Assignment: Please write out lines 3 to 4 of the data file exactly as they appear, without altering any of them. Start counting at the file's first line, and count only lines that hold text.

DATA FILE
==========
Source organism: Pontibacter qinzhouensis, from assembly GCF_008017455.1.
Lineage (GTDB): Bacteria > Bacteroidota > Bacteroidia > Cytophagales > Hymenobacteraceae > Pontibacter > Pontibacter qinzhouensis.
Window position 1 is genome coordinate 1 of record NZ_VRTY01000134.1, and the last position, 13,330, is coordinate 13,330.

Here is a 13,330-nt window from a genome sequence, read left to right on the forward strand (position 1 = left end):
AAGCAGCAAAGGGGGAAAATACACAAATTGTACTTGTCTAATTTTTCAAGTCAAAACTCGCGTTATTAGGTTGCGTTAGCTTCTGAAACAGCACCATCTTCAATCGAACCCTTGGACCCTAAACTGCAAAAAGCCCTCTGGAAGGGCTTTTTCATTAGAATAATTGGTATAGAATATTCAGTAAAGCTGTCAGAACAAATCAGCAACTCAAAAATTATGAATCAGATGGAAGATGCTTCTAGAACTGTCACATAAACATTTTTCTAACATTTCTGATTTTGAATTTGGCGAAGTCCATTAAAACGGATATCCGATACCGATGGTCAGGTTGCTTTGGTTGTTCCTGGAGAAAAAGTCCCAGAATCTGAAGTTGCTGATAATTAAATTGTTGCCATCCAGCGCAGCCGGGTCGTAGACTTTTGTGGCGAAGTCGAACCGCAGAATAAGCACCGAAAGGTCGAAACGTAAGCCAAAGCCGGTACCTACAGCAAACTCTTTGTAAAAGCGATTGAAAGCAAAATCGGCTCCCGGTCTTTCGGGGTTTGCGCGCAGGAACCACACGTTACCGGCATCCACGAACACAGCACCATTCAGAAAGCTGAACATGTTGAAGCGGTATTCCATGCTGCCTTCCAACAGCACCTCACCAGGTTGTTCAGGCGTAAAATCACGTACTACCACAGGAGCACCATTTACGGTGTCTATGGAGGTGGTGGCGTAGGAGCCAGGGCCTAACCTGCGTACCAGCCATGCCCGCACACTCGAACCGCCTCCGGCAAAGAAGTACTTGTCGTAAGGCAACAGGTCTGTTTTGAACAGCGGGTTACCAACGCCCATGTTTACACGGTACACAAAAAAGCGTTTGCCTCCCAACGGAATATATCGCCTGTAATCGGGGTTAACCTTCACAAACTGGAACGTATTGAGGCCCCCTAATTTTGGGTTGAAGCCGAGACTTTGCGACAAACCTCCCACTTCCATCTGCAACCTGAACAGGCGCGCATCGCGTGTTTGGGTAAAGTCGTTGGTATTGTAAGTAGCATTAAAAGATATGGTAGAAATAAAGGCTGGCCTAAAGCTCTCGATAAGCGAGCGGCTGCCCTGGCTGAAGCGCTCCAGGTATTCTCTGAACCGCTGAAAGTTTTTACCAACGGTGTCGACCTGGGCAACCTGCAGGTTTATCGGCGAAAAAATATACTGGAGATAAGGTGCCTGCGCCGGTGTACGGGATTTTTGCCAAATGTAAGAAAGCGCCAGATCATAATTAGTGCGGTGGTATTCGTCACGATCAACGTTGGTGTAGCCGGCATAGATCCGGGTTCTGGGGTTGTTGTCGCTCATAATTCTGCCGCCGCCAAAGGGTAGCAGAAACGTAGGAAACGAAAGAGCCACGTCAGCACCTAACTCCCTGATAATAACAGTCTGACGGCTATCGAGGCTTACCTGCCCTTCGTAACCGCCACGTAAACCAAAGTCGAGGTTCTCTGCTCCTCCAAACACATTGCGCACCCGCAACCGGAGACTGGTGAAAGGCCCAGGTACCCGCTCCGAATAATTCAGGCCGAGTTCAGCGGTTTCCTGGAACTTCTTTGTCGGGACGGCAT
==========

Window position 1 is genome coordinate 1 of record NZ_VRTY01000134.1, and the last position, 13,330, is coordinate 13,330.

Here is a 13,330-nt window from a genome sequence, read left to right on the forward strand (position 1 = left end):